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The Contemporary Pacific 13.2 (2001) 551-556

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Solomon Islands

John Moffat Fugui
Political Science Department, University of Hawai'i at Manoa

Melanesia in Review: Issues and Events, 2000

Solomon Islanders have not experienced a worse start to a year in decades. In January 2000, Solomon Sunaone Mamaloni, one of the country's veteran politicians and its first leader, passed away. Sir Peter Kenilorea's approbation of his friend and schoolmate as "the father of modern politics in Solomon Islands" could not have been more apt (SS,18 Jan 2000,5). In politics, Mamaloni was an all-rounder. He was a real "man of the people." He would fit most Solomon Islanders' honor list. When in need, Solomon Islanders, especially ordinary villagers, found him most accessible, even when he was prime minister. And without fail, Solo (as he was endearingly dubbed) would go an extra mile to help another wantok. Solo had long fiercely defended Solomon Islands' sovereignty and the right of Solomon Islanders to "do their own thing." If they learned from their mistakes, they should not fear making them. His experience during British colonialism taught him an important lesson--it was far better for Solomon Islanders to carve their own futures and destiny than be subject to ignominious racism, vacuous high-mindedness, and mindless arrogance, which Solomon Islanders detested. Mamaloni has left a leadership lacuna that will be difficult to fill for a long time, as events that unfolded in subsequent months have attested.

The 1999 census revealed that the population of the country had increased by 43 percent overall, from 285,176 in 1986 to 409,042. The growth rate declined markedly from 3.5 percent per year to 2.8 percent per year. Some 41.5 percent of the population is aged under fifteen years. But the census showed that only 23 percent of the population (57,472) were paying taxes. Conversely, 45 percent (111, 905) were involved in unpaid labor (SS,8 Sept 2000,3).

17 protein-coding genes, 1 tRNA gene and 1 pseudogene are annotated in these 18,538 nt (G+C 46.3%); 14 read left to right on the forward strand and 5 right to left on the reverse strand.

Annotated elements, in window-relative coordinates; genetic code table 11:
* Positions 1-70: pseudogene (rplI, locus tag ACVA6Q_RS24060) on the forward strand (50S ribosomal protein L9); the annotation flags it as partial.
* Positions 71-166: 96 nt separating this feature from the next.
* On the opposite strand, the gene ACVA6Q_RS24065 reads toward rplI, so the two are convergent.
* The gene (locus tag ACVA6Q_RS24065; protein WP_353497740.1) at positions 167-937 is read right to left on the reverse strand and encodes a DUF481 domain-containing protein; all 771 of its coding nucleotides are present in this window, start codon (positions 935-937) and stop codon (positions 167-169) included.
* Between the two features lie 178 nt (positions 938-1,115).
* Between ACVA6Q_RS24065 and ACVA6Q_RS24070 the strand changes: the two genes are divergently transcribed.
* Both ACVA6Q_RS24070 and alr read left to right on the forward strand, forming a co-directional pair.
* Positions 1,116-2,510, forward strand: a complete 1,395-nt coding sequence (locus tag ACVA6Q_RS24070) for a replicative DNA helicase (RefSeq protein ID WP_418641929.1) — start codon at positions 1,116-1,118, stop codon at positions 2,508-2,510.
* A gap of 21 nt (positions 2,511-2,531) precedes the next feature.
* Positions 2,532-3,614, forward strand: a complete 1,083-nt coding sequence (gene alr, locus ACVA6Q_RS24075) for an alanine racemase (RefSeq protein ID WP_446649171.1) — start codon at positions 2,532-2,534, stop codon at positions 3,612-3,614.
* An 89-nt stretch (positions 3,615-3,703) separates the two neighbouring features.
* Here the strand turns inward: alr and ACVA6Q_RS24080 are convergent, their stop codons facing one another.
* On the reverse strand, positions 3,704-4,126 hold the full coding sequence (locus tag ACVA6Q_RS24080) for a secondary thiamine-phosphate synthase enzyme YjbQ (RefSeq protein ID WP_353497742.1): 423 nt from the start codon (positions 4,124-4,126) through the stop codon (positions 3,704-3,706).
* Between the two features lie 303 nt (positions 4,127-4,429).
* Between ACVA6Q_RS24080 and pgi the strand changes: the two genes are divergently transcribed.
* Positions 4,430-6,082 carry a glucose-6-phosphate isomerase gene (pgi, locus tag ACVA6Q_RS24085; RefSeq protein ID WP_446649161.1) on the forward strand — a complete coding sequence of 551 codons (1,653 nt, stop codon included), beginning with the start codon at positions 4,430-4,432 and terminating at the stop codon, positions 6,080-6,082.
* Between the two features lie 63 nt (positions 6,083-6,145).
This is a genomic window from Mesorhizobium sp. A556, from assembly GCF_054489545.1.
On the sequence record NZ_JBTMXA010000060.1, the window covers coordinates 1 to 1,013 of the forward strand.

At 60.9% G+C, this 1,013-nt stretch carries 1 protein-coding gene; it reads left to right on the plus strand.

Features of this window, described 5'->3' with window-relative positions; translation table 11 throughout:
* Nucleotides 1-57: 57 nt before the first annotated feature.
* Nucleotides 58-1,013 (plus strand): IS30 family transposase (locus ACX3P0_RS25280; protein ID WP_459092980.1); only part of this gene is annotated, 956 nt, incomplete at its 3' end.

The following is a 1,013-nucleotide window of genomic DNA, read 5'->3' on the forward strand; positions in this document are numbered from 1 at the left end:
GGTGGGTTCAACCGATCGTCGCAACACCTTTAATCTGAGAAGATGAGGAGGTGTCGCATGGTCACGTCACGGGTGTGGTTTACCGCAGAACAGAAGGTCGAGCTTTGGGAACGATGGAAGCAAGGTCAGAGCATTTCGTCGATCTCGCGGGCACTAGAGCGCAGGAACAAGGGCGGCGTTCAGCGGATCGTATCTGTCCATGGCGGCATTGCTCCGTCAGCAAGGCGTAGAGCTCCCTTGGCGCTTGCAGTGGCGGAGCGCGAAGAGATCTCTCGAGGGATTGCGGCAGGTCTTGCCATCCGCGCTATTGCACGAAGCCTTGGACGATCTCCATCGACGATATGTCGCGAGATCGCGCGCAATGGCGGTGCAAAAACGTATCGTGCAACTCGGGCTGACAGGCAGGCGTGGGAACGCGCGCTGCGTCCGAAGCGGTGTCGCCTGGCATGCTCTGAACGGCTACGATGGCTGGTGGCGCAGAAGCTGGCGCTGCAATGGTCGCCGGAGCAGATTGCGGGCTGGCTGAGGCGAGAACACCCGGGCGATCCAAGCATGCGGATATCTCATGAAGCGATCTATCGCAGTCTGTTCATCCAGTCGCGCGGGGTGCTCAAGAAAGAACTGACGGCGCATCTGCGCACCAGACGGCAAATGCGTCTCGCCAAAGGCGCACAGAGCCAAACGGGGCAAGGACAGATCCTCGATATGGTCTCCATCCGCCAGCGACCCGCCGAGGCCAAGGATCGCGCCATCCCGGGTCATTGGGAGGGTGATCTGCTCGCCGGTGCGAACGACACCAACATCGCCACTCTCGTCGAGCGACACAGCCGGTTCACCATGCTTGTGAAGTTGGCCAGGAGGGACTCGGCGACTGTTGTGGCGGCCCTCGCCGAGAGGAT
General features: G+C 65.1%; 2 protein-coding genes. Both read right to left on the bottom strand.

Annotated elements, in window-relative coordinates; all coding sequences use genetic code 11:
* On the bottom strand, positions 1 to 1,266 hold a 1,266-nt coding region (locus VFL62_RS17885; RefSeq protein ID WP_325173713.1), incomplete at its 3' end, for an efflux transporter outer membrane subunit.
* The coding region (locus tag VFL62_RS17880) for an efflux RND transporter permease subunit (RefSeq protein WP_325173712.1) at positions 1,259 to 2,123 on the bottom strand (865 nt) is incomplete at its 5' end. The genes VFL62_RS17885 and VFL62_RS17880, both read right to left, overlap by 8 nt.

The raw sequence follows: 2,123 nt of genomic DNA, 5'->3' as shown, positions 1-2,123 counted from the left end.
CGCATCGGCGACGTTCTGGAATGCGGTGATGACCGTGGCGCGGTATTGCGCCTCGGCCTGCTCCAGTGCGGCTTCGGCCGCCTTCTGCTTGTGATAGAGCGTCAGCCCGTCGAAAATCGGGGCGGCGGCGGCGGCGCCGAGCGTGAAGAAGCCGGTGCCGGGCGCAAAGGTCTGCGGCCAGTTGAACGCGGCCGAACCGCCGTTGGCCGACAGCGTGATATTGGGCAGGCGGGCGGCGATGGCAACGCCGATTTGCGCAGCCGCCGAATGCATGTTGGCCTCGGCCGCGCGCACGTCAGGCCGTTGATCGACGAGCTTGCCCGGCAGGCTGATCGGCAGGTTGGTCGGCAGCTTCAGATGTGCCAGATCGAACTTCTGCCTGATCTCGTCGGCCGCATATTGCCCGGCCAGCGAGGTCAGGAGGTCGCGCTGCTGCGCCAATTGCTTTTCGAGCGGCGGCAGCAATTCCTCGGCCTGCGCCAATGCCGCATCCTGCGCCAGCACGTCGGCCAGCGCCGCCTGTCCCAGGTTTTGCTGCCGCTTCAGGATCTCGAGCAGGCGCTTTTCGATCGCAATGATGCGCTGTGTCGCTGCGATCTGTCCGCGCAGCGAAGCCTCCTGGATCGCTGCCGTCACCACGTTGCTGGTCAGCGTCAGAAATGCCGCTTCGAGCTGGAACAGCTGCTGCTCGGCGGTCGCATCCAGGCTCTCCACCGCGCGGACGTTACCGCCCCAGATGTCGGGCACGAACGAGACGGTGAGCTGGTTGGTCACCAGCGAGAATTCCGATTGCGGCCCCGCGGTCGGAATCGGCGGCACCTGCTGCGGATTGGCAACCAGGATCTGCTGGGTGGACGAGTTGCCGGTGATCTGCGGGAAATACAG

The sporadic ethnic fighting that began in late 1998 between the Malaita Eagle Force (MEF) and the Isatabu Freedom Movement (ifm) continued. However, it was limited mostly to areas around and peripheral to Honiara. In February, the Malaita Eagle Force claimed responsibility for several killings at Pelaha and Lunga areas (SS,23 Feb 2000,1). These intermittent insurgencies and killings merely escalated animosity between the two groups. In early July, the Malaita Eagle Force mounted operation [End Page 551] "Eagle Storm." A bulldozer was converted into a "tank," which helped them mount raids. The Malaita Eagle Force was able to gain greater control of the area from Alligator Creek to Solomon Island Plantations Limited (SIPL; SS,4 July 2000,1).

On 5 June a "civil takeover" of the government of the Solomon Islands Alliance for Change occurred. Prime Minister Bartholomew Ulufa'alu was put under house arrest and asked to "voluntarily" resign within forty-eight hours by the newly formed Joint Military Operation (JMO), which comprised the Malaita Eagle Force and members of the Paramilitary Force (SS,4 July 2000,6). The main reason given for the takeover was Ulufa'alu's delay in seriously and urgently addressing the ethnic uprising. The Joint Military Operation claimed he seemed to have done very little to stop the conflict. Meanwhile the Isatabu Freedom Movement continued to harass or kill innocent people and brew mayhem around the capital.

The Joint Military Operation seized the Rove police armories and weapons on patrol boats and controlled the country's telecommunication facilities. It also called for the removal of the police commissioner who, like the prime minister, seemed not to have done much to abate the conflict (PIM, June 2000,12).

The expulsion of the prime minister instilled fear in the capital. Later in the month there was a mass "release" of prisoners from Rove prison. Soon foreign nationals began leaving the country. Australians, New Zealanders, and Canadians were evacuated by HMASTobruk (SS,4 July 2000,6). Many Solomon Islanders found this confusing, if not amusing. It was clear from the start that the foreigners were not the target. It was...


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